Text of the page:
AutoNation Aims to Be Great Power

Times Staff Writer

Wayne Gretzky is trying out a new kind of Power play.

With the retired hockey great as its spokesman and 500 billboards touting its new image -- with the slogan “Who ya gonna call? Power!” -- car retailing giant AutoNation Inc. is hoping to build a regional identity and boost sales.

The company, which scooped up dozens of Southern California dealerships in the late 1990s, had done little to exploit its presence in the area. Now it’s spending millions to brand most of its outlets with the Power name.

AutoNation’s 43 new-car dealerships in Southern California racked up $2.9 billion in sales last year. But the market is expected to slow this year amid a weak economy, and analysts say the AutoNation needs all the boost it can get.


The Fort Lauderdale, Fla.-based company, founded by Wayne Huizenga, who resigned as chairman last year, operates 373 dealerships nationwide.

Southern California, which accounted for almost 15% of AutoNation’s total revenue in 2002, is one of its most important markets.

Yet the region is one of the last to be targeted for re-branding: The 15 dealerships in the San Francisco area are now all called AutoWest. And in Denver, where former Bronco quarterback John Elway became a successful dealer in the early 1990s before selling to AutoNation, the outlets all are Elway dealerships.

The name change in Southern California means some well-known local identities will disappear, including the Joe MacPherson chain in Orange County and the Peyton Cramer dealerships in the South Bay.


Industry analysts say placing a single identity on the region’s dealerships isn’t a bad move -- as long as AutoNation keeps a tight rein on dealers’ practices so the new identity strikes a positive chord with consumers.

“If not, then if someone gets burned by one Power dealership, there’s 32 others they’ll avoid,” said Tom Healey, head of the advertising practice at J.D. Power & Associates, the Westlake Village automotive marketing consultancy.

In Southern California, 33 of the stores will be renamed Power; the other 10, all luxury-car stores, will keep their current identities.

AutoNation said it selected the Power name because it evokes a can-do image, not to play off the well-known J.D. Power identity. In any event, Healey said J.D. Power had no complaints about the name choice.

AutoNation has had its ups and downs.

The stock is trading well below its historical high of $38.59 a share reached in January 1997, though it has been trending upward since former Mercedes Benz of North America President Michael Jackson took over from Huizenga as chief executive two years ago.

The stock closed Tuesday at $13.87 on the New York Stock Exchange, down 23 cents.

Ill-fated ventures into no-haggle new-car retailing and used-car mega-stores that took place when Huizenga was in charge have been abandoned. Under Jackson and company President Michael Maroone, both former dealership owners, AutoNation has settled into operating as a traditional multi-line dealership chain.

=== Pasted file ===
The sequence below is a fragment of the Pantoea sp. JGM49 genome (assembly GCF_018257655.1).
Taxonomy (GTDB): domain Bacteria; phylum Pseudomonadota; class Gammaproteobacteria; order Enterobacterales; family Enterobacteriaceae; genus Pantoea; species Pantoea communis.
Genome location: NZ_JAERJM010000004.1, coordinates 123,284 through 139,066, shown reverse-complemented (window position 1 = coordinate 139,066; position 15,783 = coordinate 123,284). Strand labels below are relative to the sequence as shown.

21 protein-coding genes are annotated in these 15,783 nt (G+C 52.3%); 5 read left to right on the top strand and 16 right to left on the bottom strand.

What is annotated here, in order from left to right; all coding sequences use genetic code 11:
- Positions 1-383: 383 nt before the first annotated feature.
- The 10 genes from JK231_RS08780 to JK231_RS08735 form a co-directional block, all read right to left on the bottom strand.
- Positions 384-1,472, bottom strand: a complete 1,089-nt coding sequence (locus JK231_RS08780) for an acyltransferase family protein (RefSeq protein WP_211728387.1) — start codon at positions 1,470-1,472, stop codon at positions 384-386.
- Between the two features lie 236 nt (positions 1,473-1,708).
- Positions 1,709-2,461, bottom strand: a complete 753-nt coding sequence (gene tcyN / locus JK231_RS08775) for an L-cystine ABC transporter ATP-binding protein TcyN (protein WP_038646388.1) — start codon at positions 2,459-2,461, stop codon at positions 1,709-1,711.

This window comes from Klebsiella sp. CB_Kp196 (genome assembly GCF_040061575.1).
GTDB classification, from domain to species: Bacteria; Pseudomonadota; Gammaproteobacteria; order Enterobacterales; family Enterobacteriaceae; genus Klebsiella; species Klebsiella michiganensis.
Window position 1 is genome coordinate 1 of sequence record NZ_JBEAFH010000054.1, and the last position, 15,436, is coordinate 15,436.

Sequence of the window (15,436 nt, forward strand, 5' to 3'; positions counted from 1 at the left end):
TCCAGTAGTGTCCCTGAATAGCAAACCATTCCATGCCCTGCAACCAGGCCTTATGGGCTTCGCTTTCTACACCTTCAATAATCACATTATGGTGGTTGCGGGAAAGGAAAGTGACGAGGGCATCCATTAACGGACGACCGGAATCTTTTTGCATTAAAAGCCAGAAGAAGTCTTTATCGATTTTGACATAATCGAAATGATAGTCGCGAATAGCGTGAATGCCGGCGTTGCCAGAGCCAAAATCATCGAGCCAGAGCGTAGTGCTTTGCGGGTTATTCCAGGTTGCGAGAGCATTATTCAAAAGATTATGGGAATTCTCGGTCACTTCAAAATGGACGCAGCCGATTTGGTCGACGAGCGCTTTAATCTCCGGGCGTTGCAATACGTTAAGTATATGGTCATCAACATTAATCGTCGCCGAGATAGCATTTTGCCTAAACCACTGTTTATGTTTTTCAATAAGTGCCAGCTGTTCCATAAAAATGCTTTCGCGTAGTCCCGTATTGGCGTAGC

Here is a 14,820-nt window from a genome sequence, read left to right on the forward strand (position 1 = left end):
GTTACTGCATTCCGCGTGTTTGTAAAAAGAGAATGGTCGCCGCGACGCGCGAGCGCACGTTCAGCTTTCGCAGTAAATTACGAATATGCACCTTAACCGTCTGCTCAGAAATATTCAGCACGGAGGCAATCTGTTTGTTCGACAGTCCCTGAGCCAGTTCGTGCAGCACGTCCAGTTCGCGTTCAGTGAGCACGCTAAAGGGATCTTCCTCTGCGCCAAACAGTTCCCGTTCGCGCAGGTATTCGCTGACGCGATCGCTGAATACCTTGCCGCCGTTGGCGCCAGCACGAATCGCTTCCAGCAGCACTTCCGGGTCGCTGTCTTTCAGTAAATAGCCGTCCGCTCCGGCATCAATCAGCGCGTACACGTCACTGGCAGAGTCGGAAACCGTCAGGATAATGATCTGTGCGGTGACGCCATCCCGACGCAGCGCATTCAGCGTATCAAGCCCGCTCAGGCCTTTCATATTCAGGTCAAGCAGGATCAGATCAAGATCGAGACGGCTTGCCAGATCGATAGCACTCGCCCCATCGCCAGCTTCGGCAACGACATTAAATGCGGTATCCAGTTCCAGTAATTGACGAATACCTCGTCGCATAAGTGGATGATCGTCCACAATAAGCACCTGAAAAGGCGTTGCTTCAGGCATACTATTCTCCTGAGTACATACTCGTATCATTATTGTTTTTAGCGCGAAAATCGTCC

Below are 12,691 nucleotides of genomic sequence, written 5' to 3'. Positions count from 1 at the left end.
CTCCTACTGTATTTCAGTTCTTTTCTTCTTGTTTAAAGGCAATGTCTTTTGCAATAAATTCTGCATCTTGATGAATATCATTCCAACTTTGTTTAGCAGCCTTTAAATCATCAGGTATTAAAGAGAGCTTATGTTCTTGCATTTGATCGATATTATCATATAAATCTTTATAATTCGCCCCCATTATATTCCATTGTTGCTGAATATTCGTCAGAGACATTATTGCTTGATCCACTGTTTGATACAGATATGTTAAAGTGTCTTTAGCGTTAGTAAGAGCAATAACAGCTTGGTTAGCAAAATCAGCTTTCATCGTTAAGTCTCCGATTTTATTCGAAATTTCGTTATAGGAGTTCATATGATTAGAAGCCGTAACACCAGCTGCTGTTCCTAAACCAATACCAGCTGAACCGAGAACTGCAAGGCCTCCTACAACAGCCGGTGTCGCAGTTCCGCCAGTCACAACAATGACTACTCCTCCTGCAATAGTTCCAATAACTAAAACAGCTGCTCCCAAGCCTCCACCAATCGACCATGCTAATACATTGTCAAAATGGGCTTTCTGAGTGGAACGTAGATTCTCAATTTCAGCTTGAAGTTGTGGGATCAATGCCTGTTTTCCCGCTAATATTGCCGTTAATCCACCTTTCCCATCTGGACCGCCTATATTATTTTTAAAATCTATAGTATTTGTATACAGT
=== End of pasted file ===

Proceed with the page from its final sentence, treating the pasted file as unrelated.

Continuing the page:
It benefits from huge economies of scale, said David Siino, an industry analyst with Gabelli & Co. in Rye, N.Y. “The company throws off tremendous cash.”

This week, AutoNation posted first-quarter profit of $84.4 million, or 29 cents a share, from continuing operations. But Jackson warned that sales could be off 5% for the year because of a softening car market.

He also said a recent tax settlement with the Internal Revenue Service would weaken AutoNation’s full-year performance.

AutoNation’s Southern California stores, representing 11% of its new-car dealerships nationally, last year accounted for some 15% of the company’s total revenue of $19.5 billion. Net income for 2002 was $381.6 million.

Included in AutoNation’s Southern California mix are several luxury dealerships, including House of Imports in Buena Park.They won’t be renamed because they are well-known. But the other dealerships have only local identities, and Maroone wants to change that.

“The value of having them all share a local market brand is that it gives us a common voice, message and identity,” he said.

“If you live or work in the Los Angeles area, we want you to consider the Power brand.”

To build the identity, AutoNation said it would launch a multimedia campaign with a major television presence and what company officials claim is the biggest regional billboard blitz in years.


AutoNation won’t divulge the cost of the campaign, but insiders say the company spends $30 million a year on advertising in Southern California and is earmarking a hefty chunk of the spending for the Power brand rollout this year.

Maroone said the company doesn’t expect quick results from the name changes.

“It takes 18 to 24 months” for people to get familiar with the new name and start thinking of the dealerships as part of a unit, he said.

One expected benefit in Southern California is the television time the Power group can buy with AutoNation’s regional budget.

Single dealerships and small dealership groups in media markets as big and expensive as Los Angeles “can’t afford to be on TV,” said Healey, the J.D. Power advertising specialist.

“But branding a whole group with the same name is economical for TV. They can push the Power name all over the region.”